Tibco Inc, the Reuters Holdings Plc software unit which has been peddling the now fashionable publish-and-subscribe technology to Wall Street for ten years, is upgrading its Tibnet Rendezvous messaging toolkit to support applications developed using ActiveX – and integration with Java – plus enhanced message delivery and control features. Although Tibco wants to ride the current wave of interest in so-called push technology, it’s careful to maintain a distinction between itself and the new breed of companies which are popularizing push technology such as PointCast Inc and Marimba Inc, reports our sister publication Online Reporter. Tibnet is a corporate publish-and-subscribe intranet player, and uses multicasting to deliver information such as updated stock prices, to clients. Multicasting is the term used to describe techniques for transmitting a single packet of data over private networks or the Internet to all listeners, as opposed to sending the same message repeatedly. Tibco casts the Marimbas and PointCasts of this world as retail request and reply service providers; they rely on users polling for updated information which is sent via individual messages to each client application, not multicasting. Tib/Rendezvous is the toolkit Tibco sells for developing applications that use its messaging infrastructure. The software currently supports applications written in C, C++ and Java.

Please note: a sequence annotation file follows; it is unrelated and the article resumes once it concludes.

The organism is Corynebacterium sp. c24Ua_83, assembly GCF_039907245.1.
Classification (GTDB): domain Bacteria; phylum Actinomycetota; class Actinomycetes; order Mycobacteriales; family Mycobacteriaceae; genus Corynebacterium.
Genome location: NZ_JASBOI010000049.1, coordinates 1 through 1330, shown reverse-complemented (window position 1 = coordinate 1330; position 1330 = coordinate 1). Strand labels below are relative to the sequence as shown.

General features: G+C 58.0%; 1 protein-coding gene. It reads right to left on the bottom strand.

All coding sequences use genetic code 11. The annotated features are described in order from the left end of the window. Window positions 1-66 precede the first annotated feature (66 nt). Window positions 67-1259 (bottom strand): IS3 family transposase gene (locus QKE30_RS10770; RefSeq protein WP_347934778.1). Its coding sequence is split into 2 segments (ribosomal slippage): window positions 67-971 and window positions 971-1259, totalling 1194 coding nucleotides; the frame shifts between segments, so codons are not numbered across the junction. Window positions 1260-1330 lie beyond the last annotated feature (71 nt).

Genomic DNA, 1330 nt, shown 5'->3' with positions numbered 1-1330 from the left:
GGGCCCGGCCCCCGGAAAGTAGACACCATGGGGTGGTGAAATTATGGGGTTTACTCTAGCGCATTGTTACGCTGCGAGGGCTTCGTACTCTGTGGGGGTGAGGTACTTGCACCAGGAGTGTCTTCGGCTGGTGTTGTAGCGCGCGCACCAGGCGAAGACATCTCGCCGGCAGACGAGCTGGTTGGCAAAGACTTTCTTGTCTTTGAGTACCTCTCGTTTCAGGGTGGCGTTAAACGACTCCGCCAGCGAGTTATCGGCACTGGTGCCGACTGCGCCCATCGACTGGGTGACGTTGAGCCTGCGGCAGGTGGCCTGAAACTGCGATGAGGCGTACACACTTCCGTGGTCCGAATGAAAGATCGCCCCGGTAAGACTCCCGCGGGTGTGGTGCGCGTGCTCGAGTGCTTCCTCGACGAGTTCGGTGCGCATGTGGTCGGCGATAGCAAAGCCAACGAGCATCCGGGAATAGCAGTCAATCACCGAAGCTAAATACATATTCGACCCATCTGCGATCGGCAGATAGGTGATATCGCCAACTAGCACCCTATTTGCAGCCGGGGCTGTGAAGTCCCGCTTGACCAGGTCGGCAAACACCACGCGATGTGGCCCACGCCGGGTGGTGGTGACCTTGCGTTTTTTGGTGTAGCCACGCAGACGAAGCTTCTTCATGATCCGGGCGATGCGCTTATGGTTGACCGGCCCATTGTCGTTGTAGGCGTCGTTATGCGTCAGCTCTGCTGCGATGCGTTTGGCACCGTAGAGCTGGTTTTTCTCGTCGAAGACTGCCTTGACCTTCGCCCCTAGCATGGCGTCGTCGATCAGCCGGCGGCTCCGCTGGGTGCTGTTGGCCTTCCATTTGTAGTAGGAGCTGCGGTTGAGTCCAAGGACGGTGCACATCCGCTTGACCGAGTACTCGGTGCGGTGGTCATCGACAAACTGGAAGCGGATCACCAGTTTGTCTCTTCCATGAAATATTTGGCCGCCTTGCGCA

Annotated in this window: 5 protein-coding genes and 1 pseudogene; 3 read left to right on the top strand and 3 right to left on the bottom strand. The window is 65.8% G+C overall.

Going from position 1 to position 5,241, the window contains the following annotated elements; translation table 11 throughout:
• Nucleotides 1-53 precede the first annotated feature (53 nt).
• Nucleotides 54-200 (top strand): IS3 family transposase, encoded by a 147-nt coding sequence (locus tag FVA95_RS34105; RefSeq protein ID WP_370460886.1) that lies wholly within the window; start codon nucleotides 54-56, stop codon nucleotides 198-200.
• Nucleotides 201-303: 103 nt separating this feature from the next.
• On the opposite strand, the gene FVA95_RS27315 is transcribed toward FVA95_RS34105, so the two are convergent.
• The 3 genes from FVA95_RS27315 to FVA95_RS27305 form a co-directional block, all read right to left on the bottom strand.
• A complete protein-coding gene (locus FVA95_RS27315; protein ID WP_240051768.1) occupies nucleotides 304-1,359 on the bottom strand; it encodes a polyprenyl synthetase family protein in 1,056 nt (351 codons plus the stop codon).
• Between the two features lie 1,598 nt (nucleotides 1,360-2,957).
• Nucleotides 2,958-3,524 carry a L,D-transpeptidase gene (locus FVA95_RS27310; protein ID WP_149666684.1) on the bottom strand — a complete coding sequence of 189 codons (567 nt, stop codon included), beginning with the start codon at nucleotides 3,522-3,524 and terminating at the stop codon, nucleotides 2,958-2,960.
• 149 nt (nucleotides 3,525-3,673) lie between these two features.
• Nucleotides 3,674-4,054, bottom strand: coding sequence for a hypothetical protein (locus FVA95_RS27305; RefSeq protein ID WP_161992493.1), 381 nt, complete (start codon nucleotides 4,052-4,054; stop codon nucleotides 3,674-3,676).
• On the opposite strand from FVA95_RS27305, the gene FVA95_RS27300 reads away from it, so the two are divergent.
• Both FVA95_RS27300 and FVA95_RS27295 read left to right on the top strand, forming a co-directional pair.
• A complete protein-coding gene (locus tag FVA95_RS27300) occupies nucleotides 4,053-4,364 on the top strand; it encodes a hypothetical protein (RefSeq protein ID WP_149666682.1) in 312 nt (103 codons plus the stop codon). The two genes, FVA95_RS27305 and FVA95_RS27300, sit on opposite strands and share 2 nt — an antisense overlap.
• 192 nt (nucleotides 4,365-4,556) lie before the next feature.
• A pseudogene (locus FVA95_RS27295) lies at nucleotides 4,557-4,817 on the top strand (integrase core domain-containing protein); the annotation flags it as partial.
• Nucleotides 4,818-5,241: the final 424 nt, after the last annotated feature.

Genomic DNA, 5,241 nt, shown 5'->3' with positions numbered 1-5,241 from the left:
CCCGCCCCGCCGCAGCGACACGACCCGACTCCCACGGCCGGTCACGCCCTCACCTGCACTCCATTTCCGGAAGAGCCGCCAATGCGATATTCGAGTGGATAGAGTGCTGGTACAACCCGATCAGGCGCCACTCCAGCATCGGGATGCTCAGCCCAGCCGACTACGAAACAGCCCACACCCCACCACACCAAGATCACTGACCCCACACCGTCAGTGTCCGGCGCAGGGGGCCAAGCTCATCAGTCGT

Release 3.0 adds support for Microsoft Corp’s ActiveX, enabling for example, a Microsoft Excel spreadsheet to update a Java applet running in a browser. Developers can use Visual Basic, Visual C++ or PowerBuilder tools. In addition, a new Java language interface for browser-based applets enables the browser to download Tib/Rendezvous applets from the server which connect back to the Tib/Rendezvous agent process on the Web server host. The agent process represents the applets and acts as their proxy for communication with the internal network. It also adds a layer of security which checks and filters all requests from Java programs, required, says Tibco, because of concern over the security of Java applications. The company has also added new message delivery and control services to Tib/Rendezvous. The system now sends information on each undelivered message; attempts to deliver messages until it works or a time limit expires, and enables applications to determine time limits for each message. There’s also a toolkit for building standby services into applications; in the event a process fails the software kicks a back-up process into life. In addition to Java and ActiveX, Tibco has adapters which allow applications to publish information to a range of clients, including Oracle Corp, Informix Software Inc and Sybase Inc databases; electronic mail, facsimile and pagers; Corba objects, Swift banking, SAP AG and Edifact electronic data interchange applications; and legacy applications. Prices start at $500 per user on personal computers – $1,200 for a development kit. It runs under Unix and Microsoft operating systems. Later this year Tibco will deliver a firewall proxy for use with Tib/Rendezvous, as well as custom versions of the toolkit for Internet service providers and for use by high volume publishing applications. Tibco claims Cisco Systems Inc, Informix, Oracle, DataChannel Inc, Diffusion inc and Quintus Corp are each incorporating Tib/Rendezvous 3.0 into their products. While companies such as the NetShow Co and Precept Software Inc can multicast event-driven messages, Tibco says they don’t offer the kinds of control and management of delivery. And while Starburst Communications Inc offers reliable multicasting, it depends on clients requesting updated information.